bay leaf panna cotta with pomegranate

pana-cotta-editsGrowing up in my family, we didn’t have a lot of holiday food traditions that I remember. Sure there was turkey on Thanksgiving, ham on Easter and corned beef on Saint Patricks Day but I always envied my fiends who’s families would spend an entire day making tamales for Christmas or a tableful of dozens of different types of Italian cookies. When I had kids I decided I wanted to make our own food traditions. So far they have just evolved from things my family can’t get enough of and enjoy making with me in the kitchen; ginger scones on Christmas morning, crab for Christmas dinner and gougères on New Year’s Eve. Then this dessert, which will start as a tradition this year and my children have deemed wobbly cream.

Panna Cotta is a classic Italian dessert and probably the easiest and most versatile thing to make. Unlike an egg custard that requires baking in an ice bath, panna cotta is set with gelatin. You can make it as creamy or light as you’d like by using either milk or cream. I haven’t tried it yet, but it would probably be delicious made with almond, cashew or hazelnut milk as well. Infuse any herb, spice or extract that you like and top with any fruit, jam, nut, syrup……the list could go on and on. In the summer I love infusing it with lemon verbena and then topping it with strawberries. In the fall I’ll top it with plum preserves and In the winter I use bay leaf and pomegranates whose flavors and aromas remind me so much of Christmastime.

I hope you try it and make it your own. Here’s to new holiday traditions!

pomegranate


bay leaf panna cotta with pomegranate

serves 4

  • 1 1/2 cups half & half
  • 1/2 cup heavy cream
  • 1/4 cup sugar
  • 1/2 vanilla bean split in half or 1 tsp vanilla extract
  • 2 tsp unflavored gelatin
  • 3 T water
  • 2 large bay leaves
  • 1 pomegranate
  • 1 tsp extra virgin olive oil

Start by removing the seeds from the pomegranate. I usually do this by cutting it in half then putting it in a large bowl of water and breaking it into pieces with my hands, carefully removing the seeds. The pith and rind will float to the top of the water while the seeds will sink, so that when you are finished, you can just pour off all of the debris from the pomegranate with the water then you have the seeds at the bottom of the bowl. I’ve also recently seen this technique from Martha Stewart that seems crazy easy. When you are done, set the seeds aside.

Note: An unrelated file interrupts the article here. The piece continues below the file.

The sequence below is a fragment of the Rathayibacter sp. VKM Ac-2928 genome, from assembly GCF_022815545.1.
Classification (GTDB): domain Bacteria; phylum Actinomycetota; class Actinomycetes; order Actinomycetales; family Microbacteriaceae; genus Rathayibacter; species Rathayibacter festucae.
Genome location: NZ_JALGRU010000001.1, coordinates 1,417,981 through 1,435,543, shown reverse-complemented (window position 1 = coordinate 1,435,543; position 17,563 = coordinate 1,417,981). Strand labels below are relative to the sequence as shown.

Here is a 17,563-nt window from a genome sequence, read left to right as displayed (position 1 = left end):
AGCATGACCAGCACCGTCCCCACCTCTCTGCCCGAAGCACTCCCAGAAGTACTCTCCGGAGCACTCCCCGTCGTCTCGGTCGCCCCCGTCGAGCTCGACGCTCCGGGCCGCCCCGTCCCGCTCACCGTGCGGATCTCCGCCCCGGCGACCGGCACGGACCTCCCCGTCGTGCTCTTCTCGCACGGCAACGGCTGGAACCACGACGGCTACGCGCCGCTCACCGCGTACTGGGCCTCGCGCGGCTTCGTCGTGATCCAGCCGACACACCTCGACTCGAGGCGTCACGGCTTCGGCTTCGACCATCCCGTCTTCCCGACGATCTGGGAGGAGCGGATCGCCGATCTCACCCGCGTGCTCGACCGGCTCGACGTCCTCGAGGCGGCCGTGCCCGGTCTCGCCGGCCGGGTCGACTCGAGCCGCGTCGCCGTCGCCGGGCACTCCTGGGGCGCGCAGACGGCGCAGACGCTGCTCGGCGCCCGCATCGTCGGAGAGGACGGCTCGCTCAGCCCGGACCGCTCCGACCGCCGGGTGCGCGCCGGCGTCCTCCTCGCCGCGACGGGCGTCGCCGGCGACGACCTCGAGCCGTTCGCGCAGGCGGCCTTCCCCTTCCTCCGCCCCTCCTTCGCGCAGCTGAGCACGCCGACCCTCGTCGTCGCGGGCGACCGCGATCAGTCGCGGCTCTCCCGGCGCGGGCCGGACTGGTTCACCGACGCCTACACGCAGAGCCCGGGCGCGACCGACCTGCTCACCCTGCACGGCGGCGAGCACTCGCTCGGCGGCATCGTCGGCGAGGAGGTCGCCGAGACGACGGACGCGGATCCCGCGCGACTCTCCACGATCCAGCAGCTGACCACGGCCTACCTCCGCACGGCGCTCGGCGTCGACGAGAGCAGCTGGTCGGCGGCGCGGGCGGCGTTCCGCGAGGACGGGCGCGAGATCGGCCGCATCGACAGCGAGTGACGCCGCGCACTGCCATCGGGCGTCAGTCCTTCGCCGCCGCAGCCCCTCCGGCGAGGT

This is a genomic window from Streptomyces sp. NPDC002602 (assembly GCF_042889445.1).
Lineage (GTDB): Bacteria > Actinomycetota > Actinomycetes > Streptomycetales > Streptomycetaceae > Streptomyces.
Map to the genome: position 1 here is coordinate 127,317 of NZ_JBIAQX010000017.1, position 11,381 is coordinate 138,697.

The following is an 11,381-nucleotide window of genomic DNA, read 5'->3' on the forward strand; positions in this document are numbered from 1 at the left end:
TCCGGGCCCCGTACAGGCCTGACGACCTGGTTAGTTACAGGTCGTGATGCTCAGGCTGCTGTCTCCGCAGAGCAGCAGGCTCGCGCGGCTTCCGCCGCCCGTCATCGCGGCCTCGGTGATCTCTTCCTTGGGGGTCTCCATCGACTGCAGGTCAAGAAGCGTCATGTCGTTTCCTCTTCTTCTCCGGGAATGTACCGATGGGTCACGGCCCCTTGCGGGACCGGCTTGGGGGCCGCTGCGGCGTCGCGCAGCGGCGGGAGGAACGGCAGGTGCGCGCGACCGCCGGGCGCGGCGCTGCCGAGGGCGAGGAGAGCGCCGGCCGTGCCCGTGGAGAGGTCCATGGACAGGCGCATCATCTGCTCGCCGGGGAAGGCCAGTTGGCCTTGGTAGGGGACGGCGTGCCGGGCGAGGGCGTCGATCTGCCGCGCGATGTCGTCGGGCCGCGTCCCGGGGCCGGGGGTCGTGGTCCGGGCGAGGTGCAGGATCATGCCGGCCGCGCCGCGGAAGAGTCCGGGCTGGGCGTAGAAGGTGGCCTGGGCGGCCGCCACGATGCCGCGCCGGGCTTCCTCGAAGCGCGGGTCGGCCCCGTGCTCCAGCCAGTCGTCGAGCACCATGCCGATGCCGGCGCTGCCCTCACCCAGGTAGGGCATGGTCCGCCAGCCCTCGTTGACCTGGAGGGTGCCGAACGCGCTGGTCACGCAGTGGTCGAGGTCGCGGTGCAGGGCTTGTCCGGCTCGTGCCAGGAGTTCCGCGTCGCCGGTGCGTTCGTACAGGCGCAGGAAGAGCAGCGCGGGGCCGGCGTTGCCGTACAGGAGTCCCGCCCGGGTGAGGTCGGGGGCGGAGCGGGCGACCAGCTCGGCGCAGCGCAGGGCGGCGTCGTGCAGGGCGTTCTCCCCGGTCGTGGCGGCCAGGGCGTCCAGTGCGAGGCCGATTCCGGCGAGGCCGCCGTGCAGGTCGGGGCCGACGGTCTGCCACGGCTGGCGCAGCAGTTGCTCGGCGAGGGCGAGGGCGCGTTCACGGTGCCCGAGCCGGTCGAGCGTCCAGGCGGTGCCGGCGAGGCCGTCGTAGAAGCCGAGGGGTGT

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You can either serve the panna cotta in cups or you can un-mold them onto a plate. Keeping that in mind, choose 4 custard cups or small bowls or tea cups and rub the olive oil on the insides.

Heat half & half, cream, sugar, bay leaves and vanilla bean (if using) over medium heat in a small saucepan just until it starts to simmer, stirring to make sure sugar has melted. Remove from heat and let sit for 30 minutes. Meanwhile, put the water in a large bowl, sprinkle the gelatin over it and let it sit for 10 minutes. After the cream mixture has steeped for 30 minutes remove bay leaves and vanilla bean, scraping out the seeds and adding them back into the mixture. Reheat the mixture until it is hot then pour into the gelatin whisking to dissolve it.

Pour the mixture through a fine mesh sieve into the prepared cups. Put them all into the fridge to chill at least 2 hours. Once it is set, you can either just top with the pomegranate seeds and eat it out of the cup or you can put a plate over the cup and flip it over to remove the panna cotta, then top with the seeds.

Enjoy!

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charred tomato pasta

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I am one of those snobs that refuses to eat a tomato out of season. There is nothing more disappointing to me than a bland, water filled ball that you find in the winter grown in a green house or shipped from Chile. So the end of summer is especially sad for me because it means another 9 months without a perfect tomato. The season is officially over and I just harvested the last of my tomatoes that have ripened. I ended up with a load of green tomatoes that are on their way to the pickle jar which will be a whole other post. These ripe beauties on the other hand are going in the wood oven to roast away with garlic and rosemary for a super easy sauce.

I will use any excuse to fire up the oven before the inevitable cold, wet and gray sets in. The fire also gives a nice char that brings out the tomato’s sweetness and concentrates their flavor as well as leaving a perfect hint of smokiness. If you don’t have a wood burning oven you can absolutely do this inside. Just crank up your oven as hot as it will go. My kids favor the curly-q fusilli and I like the way it grabs ahold of the chunky sauce but any noodle will work here. Gnocchi would be delicious as well.

So, so long summer, you’ve been great. We will miss you. Now I must go stock up on canned San Marzanos to get me through the year.

tomatoes


charred tomato pasta

serves 4

  • 2lbs ripe heirloom tomatoes
  • 1 lb pasta
  • 2 cloves garlic, roughly chopped
  • 2 sprigs of rosemary
  • 1/4 cup extra virgin olive oil
  • handful of basil torn into pieces
  • salt & red pepper flakes
  • parmesan cheese

Preheat your oven as hot as it goes. Cut tomatoes into 1″ chunks and put into a roasting dish. Toss with olive oil, rosemary, garlic, salt & pepper. Roast until tomatoes are charred and falling apart and the juices are starting to reduce to make a lovely sauce. About 30-45 minutes. stir a couple of times to get an even char on the tomatoes. Once it is to your liking, remove the rosemary sprigs and season to taste with salt & pepper flakes. Cook your pasta al dente and drain reserving 1/4 cup of the cooking water. Toss, pasta, sauce, cooking water and basil all together with a big drizzle of olive oil. Top with a nice sprinkling of parmesan cheese and eat up!